Crowe filed this lawsuit in state court against the Synthes Defendants and Blaszyk. Doc. 1-1. As filed, complete diversity of citizenship does not exist because both Blaszyk and Crowe are Alabama citizens. Id. at 5. At issue here is the Synthes Defendants' contention that Crowe purportedly fraudulently joined Blaszyk in this action to defeat diversity jurisdiction. Doc. 1.

         III. ANALYSIS

         To prove fraudulent joinder, a defendant must show by clear and convincing evidence that “there is no possibility the plaintiff can establish a cause of action against the resident defendant . . . .” Henderson v. Washington Nat. Ins. Co., 454 F.3d 1278, 1281 (11th Cir. 2006) (quoting Crowe v. Coleman, 113 F.3d 1536, 1538 (11th Cir. 1997)).[2] This burden “is a ‘heavy one, '” and the court must construe the facts and “resolve any uncertainties about state substantive law in favor of the plaintiff.” Crowe, 113 F.3d at 1538 (citations omitted). “The determination of whether a resident defendant has been fraudulently joined must be based upon the plaintiff's pleadings at the time of removal, supplemented by any affidavits and deposition transcripts submitted by the parties.” Legg v. Wyeth, 428 F.3d 1317, 1322 (11th Cir. 2005) (quotation and emphasis in original omitted).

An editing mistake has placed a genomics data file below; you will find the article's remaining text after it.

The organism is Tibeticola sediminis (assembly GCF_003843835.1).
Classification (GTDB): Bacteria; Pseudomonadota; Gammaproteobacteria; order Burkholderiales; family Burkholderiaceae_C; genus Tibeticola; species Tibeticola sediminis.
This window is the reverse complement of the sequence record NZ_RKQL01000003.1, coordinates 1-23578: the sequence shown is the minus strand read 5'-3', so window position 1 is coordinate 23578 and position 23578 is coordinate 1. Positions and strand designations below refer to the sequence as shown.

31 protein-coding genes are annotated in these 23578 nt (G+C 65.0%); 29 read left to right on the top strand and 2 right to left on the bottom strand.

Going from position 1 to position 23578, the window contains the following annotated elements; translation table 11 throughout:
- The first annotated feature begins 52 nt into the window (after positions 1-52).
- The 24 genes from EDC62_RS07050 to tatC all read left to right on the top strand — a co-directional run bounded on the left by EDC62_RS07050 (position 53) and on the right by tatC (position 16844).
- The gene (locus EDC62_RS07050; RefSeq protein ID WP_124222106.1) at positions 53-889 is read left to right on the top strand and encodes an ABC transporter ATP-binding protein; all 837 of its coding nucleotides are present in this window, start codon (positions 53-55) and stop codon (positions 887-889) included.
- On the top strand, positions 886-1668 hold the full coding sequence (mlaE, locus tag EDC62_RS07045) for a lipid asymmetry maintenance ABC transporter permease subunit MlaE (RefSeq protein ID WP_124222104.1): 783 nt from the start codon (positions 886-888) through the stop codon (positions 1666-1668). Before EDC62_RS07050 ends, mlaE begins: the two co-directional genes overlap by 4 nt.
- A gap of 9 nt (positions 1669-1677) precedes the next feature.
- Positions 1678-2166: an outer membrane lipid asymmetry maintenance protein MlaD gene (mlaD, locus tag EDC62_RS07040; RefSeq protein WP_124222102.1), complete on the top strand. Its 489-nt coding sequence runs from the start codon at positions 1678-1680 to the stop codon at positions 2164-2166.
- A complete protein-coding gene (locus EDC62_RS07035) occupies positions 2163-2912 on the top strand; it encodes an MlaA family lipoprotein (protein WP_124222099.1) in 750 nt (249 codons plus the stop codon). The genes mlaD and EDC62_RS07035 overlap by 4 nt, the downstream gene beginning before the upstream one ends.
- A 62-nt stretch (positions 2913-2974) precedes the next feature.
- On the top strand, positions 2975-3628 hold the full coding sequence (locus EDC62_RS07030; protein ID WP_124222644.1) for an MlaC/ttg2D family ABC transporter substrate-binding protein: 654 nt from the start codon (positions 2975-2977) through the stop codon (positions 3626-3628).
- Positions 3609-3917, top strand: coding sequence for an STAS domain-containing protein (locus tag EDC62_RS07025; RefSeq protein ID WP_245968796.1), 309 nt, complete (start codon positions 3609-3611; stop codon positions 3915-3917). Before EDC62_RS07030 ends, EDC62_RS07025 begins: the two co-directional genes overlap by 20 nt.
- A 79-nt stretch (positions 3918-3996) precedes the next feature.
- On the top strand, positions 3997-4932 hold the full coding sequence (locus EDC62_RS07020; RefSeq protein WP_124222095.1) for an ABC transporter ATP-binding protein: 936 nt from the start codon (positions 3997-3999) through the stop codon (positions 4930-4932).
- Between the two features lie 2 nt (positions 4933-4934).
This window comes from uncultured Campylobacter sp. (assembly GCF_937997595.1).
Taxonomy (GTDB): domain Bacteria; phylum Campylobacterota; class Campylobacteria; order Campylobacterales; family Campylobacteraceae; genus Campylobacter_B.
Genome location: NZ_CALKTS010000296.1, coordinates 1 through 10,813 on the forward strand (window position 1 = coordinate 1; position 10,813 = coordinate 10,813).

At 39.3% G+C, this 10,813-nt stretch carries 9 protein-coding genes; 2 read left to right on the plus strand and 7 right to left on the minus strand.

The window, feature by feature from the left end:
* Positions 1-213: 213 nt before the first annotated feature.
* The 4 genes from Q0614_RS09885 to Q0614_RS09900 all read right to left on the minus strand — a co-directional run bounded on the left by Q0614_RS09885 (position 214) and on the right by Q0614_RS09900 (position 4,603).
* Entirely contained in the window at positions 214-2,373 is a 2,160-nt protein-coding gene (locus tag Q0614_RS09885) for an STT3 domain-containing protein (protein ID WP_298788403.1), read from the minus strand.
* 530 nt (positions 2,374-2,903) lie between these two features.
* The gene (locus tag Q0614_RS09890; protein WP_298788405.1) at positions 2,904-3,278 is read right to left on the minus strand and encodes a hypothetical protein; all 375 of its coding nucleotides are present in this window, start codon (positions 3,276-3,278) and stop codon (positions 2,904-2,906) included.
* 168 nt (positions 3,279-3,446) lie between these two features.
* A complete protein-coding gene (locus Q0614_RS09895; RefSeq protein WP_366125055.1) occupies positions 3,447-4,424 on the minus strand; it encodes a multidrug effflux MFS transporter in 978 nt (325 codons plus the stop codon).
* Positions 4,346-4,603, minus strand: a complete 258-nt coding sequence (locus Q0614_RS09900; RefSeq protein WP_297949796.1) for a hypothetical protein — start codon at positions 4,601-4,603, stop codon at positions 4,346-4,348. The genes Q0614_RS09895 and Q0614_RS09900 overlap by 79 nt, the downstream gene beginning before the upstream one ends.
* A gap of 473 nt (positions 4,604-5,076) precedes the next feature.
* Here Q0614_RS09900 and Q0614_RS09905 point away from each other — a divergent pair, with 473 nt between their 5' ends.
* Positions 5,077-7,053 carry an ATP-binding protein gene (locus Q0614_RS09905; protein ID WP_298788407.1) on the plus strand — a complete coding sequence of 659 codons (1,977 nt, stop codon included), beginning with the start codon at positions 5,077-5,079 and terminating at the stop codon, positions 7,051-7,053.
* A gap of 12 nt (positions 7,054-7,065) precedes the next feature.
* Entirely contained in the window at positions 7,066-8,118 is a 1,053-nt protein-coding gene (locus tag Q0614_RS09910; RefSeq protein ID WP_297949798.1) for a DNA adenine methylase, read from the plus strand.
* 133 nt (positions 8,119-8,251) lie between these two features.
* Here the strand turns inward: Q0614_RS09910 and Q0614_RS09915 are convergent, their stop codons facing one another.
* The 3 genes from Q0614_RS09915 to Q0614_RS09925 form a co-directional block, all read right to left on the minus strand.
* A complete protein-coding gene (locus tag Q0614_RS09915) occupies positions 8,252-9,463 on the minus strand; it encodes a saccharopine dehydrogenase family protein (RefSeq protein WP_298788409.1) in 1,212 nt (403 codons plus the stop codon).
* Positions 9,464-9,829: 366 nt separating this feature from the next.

“When considering a motion for remand [based on fraudulent joinder], federal courts are not to weigh the merits of a plaintiff's claim beyond determining whether it is an arguable one under state law. If there is even a possibility that a state court would find that the complaint states a cause of action against any one of the resident defendants, the federal court must find that joinder was proper and remand the case to state court.” Crowe, 113 F.3d at 1538 (quotation omitted) (emphasis added). “The plaintiff need not have a winning case against the allegedly fraudulent defendant; [s]he need only have a possibility of stating a valid cause of action in order for the joinder to be legitimate.” Triggs v. John Crump Toyota, Inc., 154 F.3d 1284, 1287 (11th Cir. 1998) (emphasis in original). But, “[t]he potential for legal liability ‘must be reasonable, not merely theoretical.'” Legg, 428 F.3d at 1325 n.5 (quotation omitted).

         As stated previously, Crowe asserts claims against Blaszyk under the AEMLD, and for negligence, failure to warn, and fraudulent concealment. Doc. 1-1 at 13-23. “The AEMLD establishes a cause of action against ‘a manufacturer, or supplier, or seller, who markets a product not reasonably safe when applied to its intended use in the usual and customary manner, thereby constituting negligence as a matter of law.'” Southern, v. Pfizer, Inc., 471 F.Supp.2d 1207, 1215 (N.D. Ala. 2006) (citing Casrell v. Altec Indus., Inc., 335 So.2d 128, 132 (Ala. 1976)) (alterations in original omitted). The Synthes Defendants argue that because a product representative or sales consultant is not a “seller” for purposes of the AEMLD, there is no reasonable possibility that Crowe can establish a claim against Blaszyk. Docs. 1 at 6; 11 at 3-6.